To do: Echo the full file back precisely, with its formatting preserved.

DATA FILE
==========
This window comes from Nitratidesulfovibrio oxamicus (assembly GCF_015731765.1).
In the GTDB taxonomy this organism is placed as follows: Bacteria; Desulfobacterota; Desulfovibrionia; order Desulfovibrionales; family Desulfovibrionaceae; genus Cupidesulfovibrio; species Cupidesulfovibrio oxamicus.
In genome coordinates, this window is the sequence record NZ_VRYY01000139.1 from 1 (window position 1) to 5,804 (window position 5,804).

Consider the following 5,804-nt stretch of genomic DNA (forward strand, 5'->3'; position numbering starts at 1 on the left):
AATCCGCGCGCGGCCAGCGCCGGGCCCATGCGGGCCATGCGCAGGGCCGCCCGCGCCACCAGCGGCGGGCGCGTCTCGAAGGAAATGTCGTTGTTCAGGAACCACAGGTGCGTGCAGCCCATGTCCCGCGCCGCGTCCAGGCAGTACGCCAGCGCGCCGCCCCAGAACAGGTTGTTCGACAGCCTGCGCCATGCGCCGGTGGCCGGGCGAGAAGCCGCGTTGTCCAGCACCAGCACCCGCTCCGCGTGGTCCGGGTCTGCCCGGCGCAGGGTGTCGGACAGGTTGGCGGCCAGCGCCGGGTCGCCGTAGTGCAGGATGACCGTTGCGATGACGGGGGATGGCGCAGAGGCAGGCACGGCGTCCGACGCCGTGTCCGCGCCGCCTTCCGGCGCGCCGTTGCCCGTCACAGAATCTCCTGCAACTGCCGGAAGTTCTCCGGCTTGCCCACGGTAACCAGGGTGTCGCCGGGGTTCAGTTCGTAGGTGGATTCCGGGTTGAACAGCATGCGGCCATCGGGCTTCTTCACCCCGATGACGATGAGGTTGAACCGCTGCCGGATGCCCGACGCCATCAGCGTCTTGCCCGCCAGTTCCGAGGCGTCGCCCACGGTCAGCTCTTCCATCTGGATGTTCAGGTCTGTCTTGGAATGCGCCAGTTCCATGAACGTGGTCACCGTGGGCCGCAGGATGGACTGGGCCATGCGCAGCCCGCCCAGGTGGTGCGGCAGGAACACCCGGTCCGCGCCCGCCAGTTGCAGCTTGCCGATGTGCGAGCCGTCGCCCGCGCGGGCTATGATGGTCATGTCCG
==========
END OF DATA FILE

This window comes from Nitratidesulfovibrio oxamicus (assembly GCF_015731765.1).
In the GTDB taxonomy this organism is placed as follows: Bacteria; Desulfobacterota; Desulfovibrionia; order Desulfovibrionales; family Desulfovibrionaceae; genus Cupidesulfovibrio; species Cupidesulfovibrio oxamicus.
In genome coordinates, this window is the sequence record NZ_VRYY01000139.1 from 1 (window position 1) to 5,804 (window position 5,804).

Consider the following 5,804-nt stretch of genomic DNA (forward strand, 5'->3'; position numbering starts at 1 on the left):
AATCCGCGCGCGGCCAGCGCCGGGCCCATGCGGGCCATGCGCAGGGCCGCCCGCGCCACCAGCGGCGGGCGCGTCTCGAAGGAAATGTCGTTGTTCAGGAACCACAGGTGCGTGCAGCCCATGTCCCGCGCCGCGTCCAGGCAGTACGCCAGCGCGCCGCCCCAGAACAGGTTGTTCGACAGCCTGCGCCATGCGCCGGTGGCCGGGCGAGAAGCCGCGTTGTCCAGCACCAGCACCCGCTCCGCGTGGTCCGGGTCTGCCCGGCGCAGGGTGTCGGACAGGTTGGCGGCCAGCGCCGGGTCGCCGTAGTGCAGGATGACCGTTGCGATGACGGGGGATGGCGCAGAGGCAGGCACGGCGTCCGACGCCGTGTCCGCGCCGCCTTCCGGCGCGCCGTTGCCCGTCACAGAATCTCCTGCAACTGCCGGAAGTTCTCCGGCTTGCCCACGGTAACCAGGGTGTCGCCGGGGTTCAGTTCGTAGGTGGATTCCGGGTTGAACAGCATGCGGCCATCGGGCTTCTTCACCCCGATGACGATGAGGTTGAACCGCTGCCGGATGCCCGACGCCATCAGCGTCTTGCCCGCCAGTTCCGAGGCGTCGCCCACGGTCAGCTCTTCCATCTGGATGTTCAGGTCTGTCTTGGAATGCGCCAGTTCCATGAACGTGGTCACCGTGGGCCGCAGGATGGACTGGGCCATGCGCAGCCCGCCCAGGTGGTGCGGCAGGAACACCCGGTCCGCGCCCGCCAGTTGCAGCTTGCCGATGTGCGAGCCGTCGCCCGCGCGGGCTATGATGGTCATGTCCG